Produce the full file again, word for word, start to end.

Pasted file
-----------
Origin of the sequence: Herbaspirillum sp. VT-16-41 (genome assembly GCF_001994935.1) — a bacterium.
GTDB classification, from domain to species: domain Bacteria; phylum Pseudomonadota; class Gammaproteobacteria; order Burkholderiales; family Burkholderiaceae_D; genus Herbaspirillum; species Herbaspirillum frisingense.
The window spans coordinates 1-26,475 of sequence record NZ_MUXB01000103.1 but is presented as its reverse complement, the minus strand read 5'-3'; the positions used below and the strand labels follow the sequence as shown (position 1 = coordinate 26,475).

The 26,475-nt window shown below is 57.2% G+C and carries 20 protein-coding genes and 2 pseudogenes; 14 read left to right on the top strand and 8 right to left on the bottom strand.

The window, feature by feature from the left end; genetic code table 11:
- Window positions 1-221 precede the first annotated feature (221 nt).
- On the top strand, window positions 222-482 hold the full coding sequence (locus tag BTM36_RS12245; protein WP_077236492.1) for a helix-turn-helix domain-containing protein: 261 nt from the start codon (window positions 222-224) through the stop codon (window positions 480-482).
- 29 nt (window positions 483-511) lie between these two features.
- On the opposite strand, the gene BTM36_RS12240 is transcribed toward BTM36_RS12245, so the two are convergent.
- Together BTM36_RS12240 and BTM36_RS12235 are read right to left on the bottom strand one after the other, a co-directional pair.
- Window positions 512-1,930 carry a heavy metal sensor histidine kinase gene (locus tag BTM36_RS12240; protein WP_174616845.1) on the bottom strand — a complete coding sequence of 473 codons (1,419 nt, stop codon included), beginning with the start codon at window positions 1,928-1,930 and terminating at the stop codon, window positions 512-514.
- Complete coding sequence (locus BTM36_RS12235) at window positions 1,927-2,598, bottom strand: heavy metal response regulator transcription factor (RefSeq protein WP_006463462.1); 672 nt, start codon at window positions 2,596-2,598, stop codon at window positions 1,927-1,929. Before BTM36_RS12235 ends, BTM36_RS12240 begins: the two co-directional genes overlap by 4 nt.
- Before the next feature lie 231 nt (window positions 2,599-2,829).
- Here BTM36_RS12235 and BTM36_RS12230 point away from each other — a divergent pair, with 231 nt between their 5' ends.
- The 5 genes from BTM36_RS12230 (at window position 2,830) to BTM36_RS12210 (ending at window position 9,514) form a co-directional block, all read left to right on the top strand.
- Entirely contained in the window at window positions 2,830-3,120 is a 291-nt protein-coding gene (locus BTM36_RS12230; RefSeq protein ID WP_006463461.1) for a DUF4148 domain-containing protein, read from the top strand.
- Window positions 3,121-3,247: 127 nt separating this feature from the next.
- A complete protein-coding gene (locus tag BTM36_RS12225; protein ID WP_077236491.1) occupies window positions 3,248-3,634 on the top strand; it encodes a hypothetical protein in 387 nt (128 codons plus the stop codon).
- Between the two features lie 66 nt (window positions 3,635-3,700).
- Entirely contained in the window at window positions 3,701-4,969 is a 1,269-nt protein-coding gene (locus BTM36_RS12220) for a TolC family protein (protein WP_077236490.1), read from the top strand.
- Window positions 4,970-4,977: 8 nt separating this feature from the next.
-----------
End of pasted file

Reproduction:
Origin of the sequence: Herbaspirillum sp. VT-16-41 (genome assembly GCF_001994935.1) — a bacterium.
GTDB classification, from domain to species: domain Bacteria; phylum Pseudomonadota; class Gammaproteobacteria; order Burkholderiales; family Burkholderiaceae_D; genus Herbaspirillum; species Herbaspirillum frisingense.
The window spans coordinates 1-26,475 of sequence record NZ_MUXB01000103.1 but is presented as its reverse complement, the minus strand read 5'-3'; the positions used below and the strand labels follow the sequence as shown (position 1 = coordinate 26,475).

The 26,475-nt window shown below is 57.2% G+C and carries 20 protein-coding genes and 2 pseudogenes; 14 read left to right on the top strand and 8 right to left on the bottom strand.

The window, feature by feature from the left end; genetic code table 11:
- Window positions 1-221 precede the first annotated feature (221 nt).
- On the top strand, window positions 222-482 hold the full coding sequence (locus tag BTM36_RS12245; protein WP_077236492.1) for a helix-turn-helix domain-containing protein: 261 nt from the start codon (window positions 222-224) through the stop codon (window positions 480-482).
- 29 nt (window positions 483-511) lie between these two features.
- On the opposite strand, the gene BTM36_RS12240 is transcribed toward BTM36_RS12245, so the two are convergent.
- Together BTM36_RS12240 and BTM36_RS12235 are read right to left on the bottom strand one after the other, a co-directional pair.
- Window positions 512-1,930 carry a heavy metal sensor histidine kinase gene (locus tag BTM36_RS12240; protein WP_174616845.1) on the bottom strand — a complete coding sequence of 473 codons (1,419 nt, stop codon included), beginning with the start codon at window positions 1,928-1,930 and terminating at the stop codon, window positions 512-514.
- Complete coding sequence (locus BTM36_RS12235) at window positions 1,927-2,598, bottom strand: heavy metal response regulator transcription factor (RefSeq protein WP_006463462.1); 672 nt, start codon at window positions 2,596-2,598, stop codon at window positions 1,927-1,929. Before BTM36_RS12235 ends, BTM36_RS12240 begins: the two co-directional genes overlap by 4 nt.
- Before the next feature lie 231 nt (window positions 2,599-2,829).
- Here BTM36_RS12235 and BTM36_RS12230 point away from each other — a divergent pair, with 231 nt between their 5' ends.
- The 5 genes from BTM36_RS12230 (at window position 2,830) to BTM36_RS12210 (ending at window position 9,514) form a co-directional block, all read left to right on the top strand.
- Entirely contained in the window at window positions 2,830-3,120 is a 291-nt protein-coding gene (locus BTM36_RS12230; RefSeq protein ID WP_006463461.1) for a DUF4148 domain-containing protein, read from the top strand.
- Window positions 3,121-3,247: 127 nt separating this feature from the next.
- A complete protein-coding gene (locus tag BTM36_RS12225; protein ID WP_077236491.1) occupies window positions 3,248-3,634 on the top strand; it encodes a hypothetical protein in 387 nt (128 codons plus the stop codon).
- Between the two features lie 66 nt (window positions 3,635-3,700).
- Entirely contained in the window at window positions 3,701-4,969 is a 1,269-nt protein-coding gene (locus BTM36_RS12220) for a TolC family protein (protein WP_077236490.1), read from the top strand.
- Window positions 4,970-4,977: 8 nt separating this feature from the next.